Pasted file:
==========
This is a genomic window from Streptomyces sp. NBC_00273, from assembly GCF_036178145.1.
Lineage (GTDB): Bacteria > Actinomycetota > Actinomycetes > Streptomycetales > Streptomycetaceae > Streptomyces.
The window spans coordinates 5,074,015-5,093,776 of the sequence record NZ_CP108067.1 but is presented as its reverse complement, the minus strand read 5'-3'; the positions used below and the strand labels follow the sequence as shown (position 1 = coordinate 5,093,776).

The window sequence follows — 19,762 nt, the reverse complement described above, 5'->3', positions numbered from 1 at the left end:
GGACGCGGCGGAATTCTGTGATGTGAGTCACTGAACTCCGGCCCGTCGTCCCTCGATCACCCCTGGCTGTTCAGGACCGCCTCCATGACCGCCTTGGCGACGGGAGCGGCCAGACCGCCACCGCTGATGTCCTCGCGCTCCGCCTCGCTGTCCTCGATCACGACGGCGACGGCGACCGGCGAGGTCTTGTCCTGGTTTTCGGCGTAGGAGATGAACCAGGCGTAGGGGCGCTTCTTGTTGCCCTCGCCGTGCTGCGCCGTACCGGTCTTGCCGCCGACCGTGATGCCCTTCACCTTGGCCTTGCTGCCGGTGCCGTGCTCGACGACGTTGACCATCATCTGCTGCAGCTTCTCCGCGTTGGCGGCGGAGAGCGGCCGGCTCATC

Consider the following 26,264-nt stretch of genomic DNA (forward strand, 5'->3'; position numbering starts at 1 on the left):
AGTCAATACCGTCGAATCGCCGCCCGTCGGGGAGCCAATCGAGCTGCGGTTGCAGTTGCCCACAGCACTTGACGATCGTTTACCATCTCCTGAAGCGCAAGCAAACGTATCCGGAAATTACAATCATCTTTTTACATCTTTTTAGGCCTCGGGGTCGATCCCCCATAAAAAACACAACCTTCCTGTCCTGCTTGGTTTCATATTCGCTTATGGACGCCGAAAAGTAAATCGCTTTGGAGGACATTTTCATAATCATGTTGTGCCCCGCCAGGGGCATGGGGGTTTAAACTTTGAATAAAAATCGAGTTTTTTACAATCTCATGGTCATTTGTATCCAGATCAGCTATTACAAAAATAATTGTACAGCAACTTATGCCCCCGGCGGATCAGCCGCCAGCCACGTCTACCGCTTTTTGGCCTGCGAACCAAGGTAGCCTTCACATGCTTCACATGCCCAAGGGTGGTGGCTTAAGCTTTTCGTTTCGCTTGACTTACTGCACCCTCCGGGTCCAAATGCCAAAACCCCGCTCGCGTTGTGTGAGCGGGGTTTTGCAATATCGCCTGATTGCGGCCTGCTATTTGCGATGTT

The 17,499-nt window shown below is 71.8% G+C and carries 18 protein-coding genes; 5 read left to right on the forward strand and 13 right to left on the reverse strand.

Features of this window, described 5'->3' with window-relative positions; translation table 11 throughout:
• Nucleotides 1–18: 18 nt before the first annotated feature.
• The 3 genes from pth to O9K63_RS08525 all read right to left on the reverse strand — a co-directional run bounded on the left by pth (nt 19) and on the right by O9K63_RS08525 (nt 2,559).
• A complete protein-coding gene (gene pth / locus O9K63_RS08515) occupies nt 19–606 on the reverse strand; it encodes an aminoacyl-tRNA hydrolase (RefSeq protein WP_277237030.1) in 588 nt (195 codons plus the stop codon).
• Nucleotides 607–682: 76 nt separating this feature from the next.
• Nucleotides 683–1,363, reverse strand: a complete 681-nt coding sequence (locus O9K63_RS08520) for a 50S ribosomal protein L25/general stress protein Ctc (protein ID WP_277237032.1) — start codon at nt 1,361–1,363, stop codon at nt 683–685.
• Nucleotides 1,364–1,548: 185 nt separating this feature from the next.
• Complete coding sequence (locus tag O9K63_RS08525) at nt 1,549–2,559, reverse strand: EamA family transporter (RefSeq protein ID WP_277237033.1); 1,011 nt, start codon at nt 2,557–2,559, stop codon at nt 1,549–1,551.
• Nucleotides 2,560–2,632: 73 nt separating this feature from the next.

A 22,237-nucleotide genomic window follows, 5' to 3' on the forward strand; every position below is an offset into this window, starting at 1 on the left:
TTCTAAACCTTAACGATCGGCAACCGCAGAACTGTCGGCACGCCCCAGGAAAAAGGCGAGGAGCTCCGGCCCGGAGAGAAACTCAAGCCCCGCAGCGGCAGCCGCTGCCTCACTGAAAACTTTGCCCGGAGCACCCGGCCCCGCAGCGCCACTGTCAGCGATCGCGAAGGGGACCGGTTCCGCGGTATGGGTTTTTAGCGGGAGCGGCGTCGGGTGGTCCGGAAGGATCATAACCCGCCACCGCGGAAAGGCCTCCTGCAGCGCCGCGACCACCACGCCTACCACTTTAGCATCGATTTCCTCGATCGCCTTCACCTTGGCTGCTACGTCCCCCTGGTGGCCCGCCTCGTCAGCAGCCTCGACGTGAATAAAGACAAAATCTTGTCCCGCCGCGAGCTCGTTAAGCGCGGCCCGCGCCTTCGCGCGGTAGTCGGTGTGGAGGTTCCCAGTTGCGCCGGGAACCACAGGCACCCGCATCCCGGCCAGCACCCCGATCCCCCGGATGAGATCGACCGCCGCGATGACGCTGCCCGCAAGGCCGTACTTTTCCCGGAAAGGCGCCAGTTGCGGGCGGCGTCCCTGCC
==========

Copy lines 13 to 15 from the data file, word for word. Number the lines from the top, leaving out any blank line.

• Nucleotides 607–682: 76 nt separating this feature from the next.
• Nucleotides 683–1,363, reverse strand: a complete 681-nt coding sequence (locus O9K63_RS08520) for a 50S ribosomal protein L25/general stress protein Ctc (protein ID WP_277237032.1) — start codon at nt 1,361–1,363, stop codon at nt 683–685.
• Nucleotides 1,364–1,548: 185 nt separating this feature from the next.